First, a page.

All reindeer grow their antlers in the summer when there's more food and they have more energy to devote to the task. They can grow up to 2cm a day as they have only a couple of months to reach peak antlers. The antlers have a blood supply while they grow and are covered in velvet. Then once they're done, they harden and the blood stops heading to them, and the reindeer scrape off the velvet.

The males grow the biggest antlers by far; they can weigh up to 15kg. Massive. Then in October they fight each other to collect a harem of lady reindeer. A successful chappie could acquire a herd for himself of up to 50 female reindeer. Then by November, once they're done fighting they shed the antlers as they're massively impractical and heavy to carry around. The winter is hard on the males because they use up their store of energy from the summer very quickly through fighting other reindeer.

The female of the species is rather more practical in her antler growth. They grow smallish ones in summer, conserving calcium and energy, and then they keep their horns through their pregnancies, usually from October to the time when their little ones are born. This is useful for foraging for food, and not showy or cumbersome unlike the men's affairs. The ladies are also not above a bit of argy bargy: when the males have done some foraging and dug and scraped away snow to reveal some edible morsel, the females can shove them out of the way with a face full of prongs and chow down with a ladies' lunch. Pretty smart.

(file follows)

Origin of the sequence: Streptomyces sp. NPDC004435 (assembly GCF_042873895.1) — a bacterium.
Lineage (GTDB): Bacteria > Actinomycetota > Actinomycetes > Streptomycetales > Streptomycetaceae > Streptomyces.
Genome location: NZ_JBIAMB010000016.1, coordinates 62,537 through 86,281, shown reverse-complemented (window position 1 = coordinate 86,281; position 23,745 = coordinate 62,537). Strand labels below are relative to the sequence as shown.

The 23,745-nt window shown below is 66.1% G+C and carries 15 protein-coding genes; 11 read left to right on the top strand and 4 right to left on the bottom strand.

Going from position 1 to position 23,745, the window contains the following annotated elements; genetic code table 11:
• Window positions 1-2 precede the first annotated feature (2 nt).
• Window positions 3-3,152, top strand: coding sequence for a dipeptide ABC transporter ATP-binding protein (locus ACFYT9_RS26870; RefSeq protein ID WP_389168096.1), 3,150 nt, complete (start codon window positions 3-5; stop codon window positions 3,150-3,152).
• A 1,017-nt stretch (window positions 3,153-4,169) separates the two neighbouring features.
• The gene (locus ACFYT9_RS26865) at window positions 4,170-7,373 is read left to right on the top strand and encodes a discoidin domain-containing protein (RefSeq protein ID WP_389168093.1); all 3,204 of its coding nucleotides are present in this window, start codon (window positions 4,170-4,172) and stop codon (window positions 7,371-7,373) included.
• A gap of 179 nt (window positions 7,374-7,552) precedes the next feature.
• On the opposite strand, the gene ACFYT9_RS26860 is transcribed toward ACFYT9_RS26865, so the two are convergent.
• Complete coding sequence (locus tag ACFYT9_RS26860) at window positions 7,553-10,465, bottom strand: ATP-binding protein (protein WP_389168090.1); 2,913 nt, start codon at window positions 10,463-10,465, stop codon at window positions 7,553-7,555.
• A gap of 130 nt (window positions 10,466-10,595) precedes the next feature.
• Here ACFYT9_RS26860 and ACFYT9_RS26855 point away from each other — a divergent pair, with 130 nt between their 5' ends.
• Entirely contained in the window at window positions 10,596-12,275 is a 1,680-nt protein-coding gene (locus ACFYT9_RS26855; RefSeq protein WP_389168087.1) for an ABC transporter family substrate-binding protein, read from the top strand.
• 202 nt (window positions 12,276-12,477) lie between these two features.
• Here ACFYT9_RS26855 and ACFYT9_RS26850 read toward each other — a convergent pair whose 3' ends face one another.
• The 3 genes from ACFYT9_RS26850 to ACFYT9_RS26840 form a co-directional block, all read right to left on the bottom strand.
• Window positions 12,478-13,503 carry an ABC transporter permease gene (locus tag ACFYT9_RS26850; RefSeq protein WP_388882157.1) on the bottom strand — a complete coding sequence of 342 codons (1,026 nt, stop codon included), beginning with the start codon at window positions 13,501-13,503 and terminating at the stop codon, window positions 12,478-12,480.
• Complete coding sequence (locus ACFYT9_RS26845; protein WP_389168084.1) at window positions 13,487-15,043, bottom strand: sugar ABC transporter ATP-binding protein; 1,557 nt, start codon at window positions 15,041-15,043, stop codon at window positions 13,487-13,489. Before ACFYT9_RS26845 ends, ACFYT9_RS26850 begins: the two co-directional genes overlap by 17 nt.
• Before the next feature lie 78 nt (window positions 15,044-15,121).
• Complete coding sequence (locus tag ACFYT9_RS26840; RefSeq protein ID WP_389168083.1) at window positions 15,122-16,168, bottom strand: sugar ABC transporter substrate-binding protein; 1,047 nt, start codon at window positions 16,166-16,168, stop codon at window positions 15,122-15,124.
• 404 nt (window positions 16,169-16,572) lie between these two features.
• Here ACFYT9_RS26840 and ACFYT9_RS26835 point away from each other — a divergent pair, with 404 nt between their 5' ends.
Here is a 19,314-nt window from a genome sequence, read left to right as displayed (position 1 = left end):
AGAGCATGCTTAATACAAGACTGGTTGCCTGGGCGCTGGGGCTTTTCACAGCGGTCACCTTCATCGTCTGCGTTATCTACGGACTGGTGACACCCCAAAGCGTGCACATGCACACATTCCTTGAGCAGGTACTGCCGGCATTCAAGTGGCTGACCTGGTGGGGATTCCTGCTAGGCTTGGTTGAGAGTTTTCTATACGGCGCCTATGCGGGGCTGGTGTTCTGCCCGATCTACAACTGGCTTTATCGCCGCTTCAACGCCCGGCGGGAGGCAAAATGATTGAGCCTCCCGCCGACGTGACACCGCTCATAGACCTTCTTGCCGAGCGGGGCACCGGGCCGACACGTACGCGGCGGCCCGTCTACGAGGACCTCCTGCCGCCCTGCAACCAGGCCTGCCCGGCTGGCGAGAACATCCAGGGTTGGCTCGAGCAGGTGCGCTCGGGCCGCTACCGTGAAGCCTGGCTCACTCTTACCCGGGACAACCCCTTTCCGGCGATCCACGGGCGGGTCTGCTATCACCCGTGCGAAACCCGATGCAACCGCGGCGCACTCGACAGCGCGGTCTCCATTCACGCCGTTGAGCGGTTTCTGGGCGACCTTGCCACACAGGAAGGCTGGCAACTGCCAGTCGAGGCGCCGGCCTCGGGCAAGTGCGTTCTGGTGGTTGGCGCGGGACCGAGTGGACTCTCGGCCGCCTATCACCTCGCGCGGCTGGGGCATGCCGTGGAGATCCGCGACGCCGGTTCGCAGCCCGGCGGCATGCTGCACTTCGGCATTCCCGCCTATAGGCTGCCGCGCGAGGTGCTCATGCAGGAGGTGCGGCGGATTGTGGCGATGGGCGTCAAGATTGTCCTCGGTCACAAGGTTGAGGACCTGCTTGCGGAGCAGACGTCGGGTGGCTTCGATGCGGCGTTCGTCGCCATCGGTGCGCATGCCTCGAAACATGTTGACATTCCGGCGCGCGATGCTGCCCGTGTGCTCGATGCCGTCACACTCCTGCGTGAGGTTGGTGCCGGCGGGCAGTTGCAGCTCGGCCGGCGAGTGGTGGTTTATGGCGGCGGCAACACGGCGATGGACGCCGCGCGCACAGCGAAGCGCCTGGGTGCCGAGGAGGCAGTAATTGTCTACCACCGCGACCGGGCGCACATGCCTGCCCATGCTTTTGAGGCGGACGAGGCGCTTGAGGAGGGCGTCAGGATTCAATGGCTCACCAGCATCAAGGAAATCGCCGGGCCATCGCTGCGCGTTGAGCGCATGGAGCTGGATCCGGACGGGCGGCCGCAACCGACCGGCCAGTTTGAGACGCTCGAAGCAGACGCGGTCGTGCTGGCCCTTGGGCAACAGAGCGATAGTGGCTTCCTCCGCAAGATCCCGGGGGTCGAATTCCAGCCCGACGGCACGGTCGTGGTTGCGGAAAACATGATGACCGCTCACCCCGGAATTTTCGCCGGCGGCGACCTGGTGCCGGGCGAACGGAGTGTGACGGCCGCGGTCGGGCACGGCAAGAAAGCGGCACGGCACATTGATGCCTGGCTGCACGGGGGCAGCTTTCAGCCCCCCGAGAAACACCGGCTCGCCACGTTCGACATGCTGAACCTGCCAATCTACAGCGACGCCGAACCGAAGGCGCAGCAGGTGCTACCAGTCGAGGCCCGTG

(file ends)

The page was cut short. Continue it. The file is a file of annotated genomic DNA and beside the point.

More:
Anyway, like clockwork, a week after the baby reindeer are born, off come the antlers, ready to start the cycle again.

The babies grow antlers too. Just little ones that look a bit like pencils, but I like that they try.

In summer, the reindeer eat loads of things. They particularly love to find mushrooms at the end of summer: they help to bulk the reindeer up and get in a good layer of fat and stored energy for winter.

Does anyone else really enjoy the fact that reindeer love mushrooms?

They also shed their thick hair in the summer; the Guide lady said they don't look very pretty; a bit patchy and mangy as their shorter, dark undercoat is revealed. But come the colder months, they grow back their longer hair, which is lustrous and thick at 1700 hairs per square centimetre. That's a lot of hair. And each hair contains air which insulates the reindeer.

Winter can get down to -40 but that's not problem for the reindeer. "I'm not saying they like it, but they can survive it," according to our guide. Anyway, they basically eat lichen that they can scrounge from under the snow or off the sides of trees. So not the most appealing diet evs.

Kisses xxx

P.S. This is only part one of the adventure.  But part two will be happening next week once I've got my act together and edited it.  And you'll find out whether I managed to see the Aurora Borealis...